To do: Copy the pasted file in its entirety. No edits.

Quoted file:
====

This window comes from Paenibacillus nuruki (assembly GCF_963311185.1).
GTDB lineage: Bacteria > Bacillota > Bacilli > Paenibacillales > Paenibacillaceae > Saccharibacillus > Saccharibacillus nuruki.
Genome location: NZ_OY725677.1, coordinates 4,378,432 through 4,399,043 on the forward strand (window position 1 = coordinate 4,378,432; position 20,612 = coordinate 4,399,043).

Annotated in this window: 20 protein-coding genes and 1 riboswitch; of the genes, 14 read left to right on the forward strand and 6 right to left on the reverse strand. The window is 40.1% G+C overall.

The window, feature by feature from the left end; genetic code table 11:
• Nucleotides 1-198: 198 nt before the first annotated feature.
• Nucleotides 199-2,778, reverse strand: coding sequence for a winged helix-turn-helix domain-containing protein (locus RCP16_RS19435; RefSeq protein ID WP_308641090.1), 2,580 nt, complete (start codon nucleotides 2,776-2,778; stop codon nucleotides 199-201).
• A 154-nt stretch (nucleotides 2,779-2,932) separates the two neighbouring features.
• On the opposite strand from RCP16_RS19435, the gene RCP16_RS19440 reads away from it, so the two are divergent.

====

This window comes from Paenibacillus nuruki (assembly GCF_963311185.1).
GTDB lineage: Bacteria > Bacillota > Bacilli > Paenibacillales > Paenibacillaceae > Saccharibacillus > Saccharibacillus nuruki.
Genome location: NZ_OY725677.1, coordinates 4,378,432 through 4,399,043 on the forward strand (window position 1 = coordinate 4,378,432; position 20,612 = coordinate 4,399,043).

Annotated in this window: 20 protein-coding genes and 1 riboswitch; of the genes, 14 read left to right on the forward strand and 6 right to left on the reverse strand. The window is 40.1% G+C overall.

The window, feature by feature from the left end; genetic code table 11:
• Nucleotides 1-198: 198 nt before the first annotated feature.
• Nucleotides 199-2,778, reverse strand: coding sequence for a winged helix-turn-helix domain-containing protein (locus RCP16_RS19435; RefSeq protein ID WP_308641090.1), 2,580 nt, complete (start codon nucleotides 2,776-2,778; stop codon nucleotides 199-201).
• A 154-nt stretch (nucleotides 2,779-2,932) separates the two neighbouring features.
• On the opposite strand from RCP16_RS19435, the gene RCP16_RS19440 reads away from it, so the two are divergent.